The Fun Pimps
The Fun Pimps Entertainment
There are a veritable plethora of zombie survival video games on the market, some good along a lot of badness. 7 Days to Die was one game within the ever-popular genre that caught the attention of many a gamer out there. Some of the things that set it apart was that it was a sandbox, role-playing, zombie survival game that turned into a tower defense experience on every seventh day (within the game that is).
But let me back up. Upon starting each game, you can either play on 7 Days to Die’s fictional pre-generated map called Navezgane or you can choose the procedurally generated feature and get a randomized map. The only difference between the two options is that Navezgane has a few additional distinct points of interest that the random maps lack.
Once you begin a game, 7 Days to Die starts off like most games of this type—you spawn in with some raggedy clothes on your back, a little bit of food and water, and that’s about it. You must quickly collect some resources, build some rudimentary tools and weapons, and scout out a spot to build your first base. Of course, you must do all of this while dodging lurching zombies which populate the game’s environs. When night falls, the zombies become more powerful, so much so that even one or two can end your life in a hurry.
Another thing that makes 7 Days to Die unique is that you can choose to either build your base up from scratch, i.e. the foundation; walls and such, or find an already existing building and begin retrofitting it instead. For instance, I was playing with a gaming buddy and we were exploring a small town. After clearing an abandoned grocery store out by killing all of the zombies that were lurking around in it, we discovered that above its ceiling was an entire separate maintenance level.
We crafted a ladder, climbed up into the space, and blocked it off with a trapdoor. From there we built floor panels and laid them across any holes that were present. Then we constructed a kitchen and some storage rooms. In 7 Days to Die, you have the freedom to do these sorts of things.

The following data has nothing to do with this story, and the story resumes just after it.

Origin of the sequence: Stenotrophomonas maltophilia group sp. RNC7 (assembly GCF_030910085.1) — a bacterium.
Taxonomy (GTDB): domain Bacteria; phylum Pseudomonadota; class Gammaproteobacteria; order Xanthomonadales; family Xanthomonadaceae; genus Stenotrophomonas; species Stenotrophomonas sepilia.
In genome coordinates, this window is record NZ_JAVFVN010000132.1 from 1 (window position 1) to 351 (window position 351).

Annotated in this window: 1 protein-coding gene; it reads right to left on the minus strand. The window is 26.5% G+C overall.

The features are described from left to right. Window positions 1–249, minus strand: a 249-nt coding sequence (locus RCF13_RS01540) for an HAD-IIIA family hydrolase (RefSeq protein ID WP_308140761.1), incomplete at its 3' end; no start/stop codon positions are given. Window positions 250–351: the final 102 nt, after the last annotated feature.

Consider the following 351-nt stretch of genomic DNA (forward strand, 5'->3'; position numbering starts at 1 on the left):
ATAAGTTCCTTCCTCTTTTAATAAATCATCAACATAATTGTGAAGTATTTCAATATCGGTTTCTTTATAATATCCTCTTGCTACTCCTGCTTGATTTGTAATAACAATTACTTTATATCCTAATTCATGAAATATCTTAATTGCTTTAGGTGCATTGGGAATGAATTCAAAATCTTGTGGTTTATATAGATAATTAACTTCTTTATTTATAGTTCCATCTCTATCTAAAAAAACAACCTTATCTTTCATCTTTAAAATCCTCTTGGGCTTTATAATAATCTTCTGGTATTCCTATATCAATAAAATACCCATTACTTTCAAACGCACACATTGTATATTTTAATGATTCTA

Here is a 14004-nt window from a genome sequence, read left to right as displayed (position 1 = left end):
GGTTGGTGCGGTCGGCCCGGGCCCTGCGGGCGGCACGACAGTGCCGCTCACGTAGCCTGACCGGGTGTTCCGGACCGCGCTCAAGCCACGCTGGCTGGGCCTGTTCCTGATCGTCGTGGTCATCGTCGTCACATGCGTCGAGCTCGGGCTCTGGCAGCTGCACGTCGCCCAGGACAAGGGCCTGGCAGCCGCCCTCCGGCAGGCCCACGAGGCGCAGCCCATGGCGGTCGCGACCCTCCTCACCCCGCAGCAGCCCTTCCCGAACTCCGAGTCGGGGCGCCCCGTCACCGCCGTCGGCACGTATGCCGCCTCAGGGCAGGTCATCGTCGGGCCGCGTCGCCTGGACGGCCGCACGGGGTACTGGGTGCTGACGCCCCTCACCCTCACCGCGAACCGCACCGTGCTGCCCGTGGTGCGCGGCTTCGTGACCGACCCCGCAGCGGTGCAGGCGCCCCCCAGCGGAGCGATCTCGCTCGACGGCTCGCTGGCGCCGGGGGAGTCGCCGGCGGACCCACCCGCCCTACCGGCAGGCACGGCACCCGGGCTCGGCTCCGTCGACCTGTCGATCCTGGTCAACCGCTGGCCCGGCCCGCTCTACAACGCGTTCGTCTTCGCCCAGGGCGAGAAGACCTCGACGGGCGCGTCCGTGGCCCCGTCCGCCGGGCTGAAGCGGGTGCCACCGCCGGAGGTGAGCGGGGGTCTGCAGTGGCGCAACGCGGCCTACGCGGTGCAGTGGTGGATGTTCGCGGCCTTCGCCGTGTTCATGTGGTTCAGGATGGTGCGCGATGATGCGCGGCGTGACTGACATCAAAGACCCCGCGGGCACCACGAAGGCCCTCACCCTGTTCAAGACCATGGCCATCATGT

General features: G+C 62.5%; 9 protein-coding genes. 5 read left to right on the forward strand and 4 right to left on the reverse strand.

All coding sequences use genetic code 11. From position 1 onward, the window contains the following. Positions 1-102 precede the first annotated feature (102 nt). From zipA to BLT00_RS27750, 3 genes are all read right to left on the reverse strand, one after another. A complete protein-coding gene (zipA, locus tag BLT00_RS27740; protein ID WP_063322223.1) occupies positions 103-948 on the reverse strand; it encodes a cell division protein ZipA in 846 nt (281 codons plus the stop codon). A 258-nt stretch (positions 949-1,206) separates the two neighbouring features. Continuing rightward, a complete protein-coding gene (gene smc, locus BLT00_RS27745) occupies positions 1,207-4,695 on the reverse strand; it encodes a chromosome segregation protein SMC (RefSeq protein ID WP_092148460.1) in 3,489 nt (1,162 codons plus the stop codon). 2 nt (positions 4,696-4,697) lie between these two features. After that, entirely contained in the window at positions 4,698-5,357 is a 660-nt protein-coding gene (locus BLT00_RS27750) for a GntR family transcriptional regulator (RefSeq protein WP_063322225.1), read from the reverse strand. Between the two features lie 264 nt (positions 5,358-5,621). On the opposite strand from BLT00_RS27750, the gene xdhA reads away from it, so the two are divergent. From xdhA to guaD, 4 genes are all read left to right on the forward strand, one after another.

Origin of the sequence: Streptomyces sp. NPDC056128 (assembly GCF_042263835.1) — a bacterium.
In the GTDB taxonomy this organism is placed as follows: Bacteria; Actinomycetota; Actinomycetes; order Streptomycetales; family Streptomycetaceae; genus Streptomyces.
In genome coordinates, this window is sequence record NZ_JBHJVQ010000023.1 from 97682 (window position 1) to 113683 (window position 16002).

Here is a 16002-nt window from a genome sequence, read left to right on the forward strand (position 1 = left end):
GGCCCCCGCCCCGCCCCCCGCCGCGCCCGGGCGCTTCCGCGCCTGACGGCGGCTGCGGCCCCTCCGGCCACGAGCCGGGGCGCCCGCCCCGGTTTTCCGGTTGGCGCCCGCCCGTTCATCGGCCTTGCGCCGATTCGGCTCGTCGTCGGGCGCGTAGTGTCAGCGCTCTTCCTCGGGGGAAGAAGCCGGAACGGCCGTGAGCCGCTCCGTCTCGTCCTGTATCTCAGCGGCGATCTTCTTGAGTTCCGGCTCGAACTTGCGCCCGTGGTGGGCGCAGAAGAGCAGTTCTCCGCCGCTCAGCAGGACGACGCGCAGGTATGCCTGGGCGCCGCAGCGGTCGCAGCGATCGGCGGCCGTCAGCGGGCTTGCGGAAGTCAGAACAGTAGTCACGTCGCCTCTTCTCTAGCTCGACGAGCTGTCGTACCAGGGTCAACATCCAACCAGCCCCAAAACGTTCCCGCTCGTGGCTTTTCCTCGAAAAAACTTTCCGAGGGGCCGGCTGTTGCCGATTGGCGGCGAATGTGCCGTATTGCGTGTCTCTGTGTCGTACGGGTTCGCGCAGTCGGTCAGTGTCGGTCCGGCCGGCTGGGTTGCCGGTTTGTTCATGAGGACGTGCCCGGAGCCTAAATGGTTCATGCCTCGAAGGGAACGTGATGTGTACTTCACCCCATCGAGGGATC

What makes 7 Days to Die so harrowing is that on every seventh day a huge zombie horde will arise and basically come at you wherever you are. Therefore, the game has this constant sense of urgency that hangs in the air, as you try to gather enough resources to erect a base resilient enough to withstand each zombie apocalypse. This lends itself to creating lots of emergent gaming moments.
For example, I recall a game that a friend and I had started back a couple of years ago. We spawned in close to dusk and began running against time to find shelter before nightfall. We came across an abandoned, two-story farmhouse and quickly killed the few zombies that were hanging out there (the previous owners we guessed).
As night enveloped the place we scurried down into the basement—we hadn’t had the time to build up any fortifications. We ran around like little frightened school girls for a minute or two and then we heard some zombies moaning outside of the upstairs main floor. We ran into the basement’s bathroom, shut the door behind us, and cowered there in the darkness.
Suddenly, we heard some very disturbing guttural growls accompanied by the sound of rapid footsteps. We figured that some type of apex predator was on the loose and had somehow picked up our fear-scents. As we hunkered down in horror, we heard this thing smash its way into the house upstairs, run around like it was searching for something, and then screech loudly.
It ran downstairs into the basement and we could hear it smashing the furniture there as if it were upset that it hadn’t located a couple of fleshy morsels that it had been previously detected. Then it began walking down the hallway towards our bathroom door. By that point my friend and I were screeching over our microphones like a couple of high-octave wussies.
These types of moments happen quite often in 7 Days to Die, and that’s pretty impressive for a game that doesn’t feature the most impressive graphics. Many people have wondered if the game’s developers would ever upgrade the game’s visuals and that made me perform a little research on the game. Unfortunately, I came across some rather bad news…
Apparently, 7 Days to Die’s developers, The Fun Pimps, severed their ties with their previous publisher. This caused some sort of legal wrangling which has resulted in a halt to any further updates for the game. This is most sad, since 7 Days to Die is one of the most immersive zombie survival sandbox games on the market. Only time will tell whether or not its devs will be able to continue work on their little unpolished gem, but for now it’s a relatively fun game to play with friends.
7 Days to Die features pretty decent graphics that make its zombie survival gameplay truly shine. However, you want to have a pretty beefy gaming PC or gaming laptop in order to play it at a decent framerate. So, you may just want to invest in a decent gaming rig:
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